Did the planners take our readers’ suggestion for the new Yamanote Line stop?

Trains are important in public transportation-reliant Japan, and none are more important than the ones that run on the Yamanote Line. Encircling central Tokyo, the Yamanote loop includes such vital commercial, educational, and cultural community access points as Tokyo, Shinagawa, Shibuya, and Shinjuku Stations, and also connects to dozens of other train and subway lines that crisscross the city and connect it with the outlying suburbs.

For almost the last 50 years, there have been 29 stops on the Yamanote Line, with the most recent addition being Nishi-Nippori in 1971. The Yamanote Line station family is set to grow to an even 30 soon, though, with construction currently taking place for a new station to be slotted between the existing Shinagawa and Tamachi Stations, and planners have finally announced the name of the new stop.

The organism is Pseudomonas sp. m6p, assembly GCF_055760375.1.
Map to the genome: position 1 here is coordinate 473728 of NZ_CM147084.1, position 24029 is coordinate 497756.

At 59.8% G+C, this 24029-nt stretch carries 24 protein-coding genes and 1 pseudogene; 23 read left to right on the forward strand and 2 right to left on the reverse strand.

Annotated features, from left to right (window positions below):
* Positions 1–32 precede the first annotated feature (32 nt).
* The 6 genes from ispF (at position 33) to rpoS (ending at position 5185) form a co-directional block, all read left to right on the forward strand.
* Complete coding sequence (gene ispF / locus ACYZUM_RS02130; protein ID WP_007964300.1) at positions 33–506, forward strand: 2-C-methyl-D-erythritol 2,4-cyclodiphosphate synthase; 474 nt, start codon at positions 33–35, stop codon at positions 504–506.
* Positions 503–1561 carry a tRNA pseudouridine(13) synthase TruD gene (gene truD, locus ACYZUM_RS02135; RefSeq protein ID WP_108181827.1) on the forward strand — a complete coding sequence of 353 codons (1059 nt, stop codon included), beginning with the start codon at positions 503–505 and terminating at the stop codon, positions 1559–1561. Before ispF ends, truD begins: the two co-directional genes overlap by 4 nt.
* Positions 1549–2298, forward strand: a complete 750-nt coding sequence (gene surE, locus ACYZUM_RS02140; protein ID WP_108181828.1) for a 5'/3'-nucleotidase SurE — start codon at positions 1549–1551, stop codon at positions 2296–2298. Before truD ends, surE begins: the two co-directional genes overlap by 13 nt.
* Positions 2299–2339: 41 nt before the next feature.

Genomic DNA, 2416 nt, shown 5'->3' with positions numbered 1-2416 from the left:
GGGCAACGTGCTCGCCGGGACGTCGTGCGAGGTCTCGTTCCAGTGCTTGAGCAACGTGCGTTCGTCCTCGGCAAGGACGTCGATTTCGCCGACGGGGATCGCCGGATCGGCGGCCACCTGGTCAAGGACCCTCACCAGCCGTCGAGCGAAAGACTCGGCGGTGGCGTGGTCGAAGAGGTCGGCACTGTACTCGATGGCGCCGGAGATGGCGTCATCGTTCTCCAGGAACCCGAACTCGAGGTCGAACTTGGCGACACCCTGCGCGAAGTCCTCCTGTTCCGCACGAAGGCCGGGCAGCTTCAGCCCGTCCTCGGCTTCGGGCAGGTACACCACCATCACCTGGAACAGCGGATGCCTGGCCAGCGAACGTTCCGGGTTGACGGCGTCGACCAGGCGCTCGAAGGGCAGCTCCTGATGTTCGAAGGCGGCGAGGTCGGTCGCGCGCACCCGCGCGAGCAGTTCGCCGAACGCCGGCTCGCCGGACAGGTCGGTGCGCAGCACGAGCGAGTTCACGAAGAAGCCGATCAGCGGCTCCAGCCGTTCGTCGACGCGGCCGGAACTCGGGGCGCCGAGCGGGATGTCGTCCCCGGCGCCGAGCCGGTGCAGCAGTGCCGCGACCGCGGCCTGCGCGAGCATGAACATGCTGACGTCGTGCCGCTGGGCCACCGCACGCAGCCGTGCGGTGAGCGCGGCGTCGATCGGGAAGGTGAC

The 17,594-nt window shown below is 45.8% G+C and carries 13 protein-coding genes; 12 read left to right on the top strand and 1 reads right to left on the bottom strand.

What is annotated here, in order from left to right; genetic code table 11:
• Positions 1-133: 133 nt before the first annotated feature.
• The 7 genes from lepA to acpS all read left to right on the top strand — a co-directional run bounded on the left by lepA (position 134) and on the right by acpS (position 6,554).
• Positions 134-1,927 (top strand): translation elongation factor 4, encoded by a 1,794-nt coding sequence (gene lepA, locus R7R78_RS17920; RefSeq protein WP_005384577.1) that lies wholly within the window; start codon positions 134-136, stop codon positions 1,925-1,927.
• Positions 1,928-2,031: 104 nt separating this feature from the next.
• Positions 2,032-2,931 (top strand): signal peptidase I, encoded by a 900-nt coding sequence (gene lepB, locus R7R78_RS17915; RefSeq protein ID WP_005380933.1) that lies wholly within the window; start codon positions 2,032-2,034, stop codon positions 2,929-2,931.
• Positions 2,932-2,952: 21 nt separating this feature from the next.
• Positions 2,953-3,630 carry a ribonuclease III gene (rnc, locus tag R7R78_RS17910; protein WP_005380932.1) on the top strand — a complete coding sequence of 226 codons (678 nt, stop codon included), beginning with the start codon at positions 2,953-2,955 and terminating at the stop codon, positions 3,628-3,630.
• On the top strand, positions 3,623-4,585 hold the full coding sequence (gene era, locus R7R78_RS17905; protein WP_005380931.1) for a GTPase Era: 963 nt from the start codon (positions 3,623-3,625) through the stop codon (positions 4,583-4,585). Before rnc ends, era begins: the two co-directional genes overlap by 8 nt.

Set to open in 2020, the new station will be called Takanawa Gateway (or “Takanawa Geetouei,” using the local pronunciation), referencing the station’s location in the Takanawa neighborhood, roughly 900 meters (0.56 miles) north of Shinagawa Station. Some may question the need for the English “Gateway” flourish, but it’s there to help differentiate the upcoming Yamanote stop from Shirokane-Takanawa Station on the Namboku and Mita subway lines, which has been in operation since 2000.

While Takanawa Gateway will be ready to have passengers pass through in time for the opening of the 2020 Tokyo Summer Olympics, final construction of the facility won’t be completed until 2024.

The Takanawa Gateway name was selected by planners, who also consulted public opinion polls that included options such as “Shin Shinagawa” and “Space Station.” Sadly, despite strong support in SoraNews24’s reader poll for “Mr. Sato Memorial Station,” the station planners elected not to honor our ace reporter, perhaps because he’s not actually dead…yet.

Sources: NHK News Web via Jin, The Sankei News
Top image: Pakutaso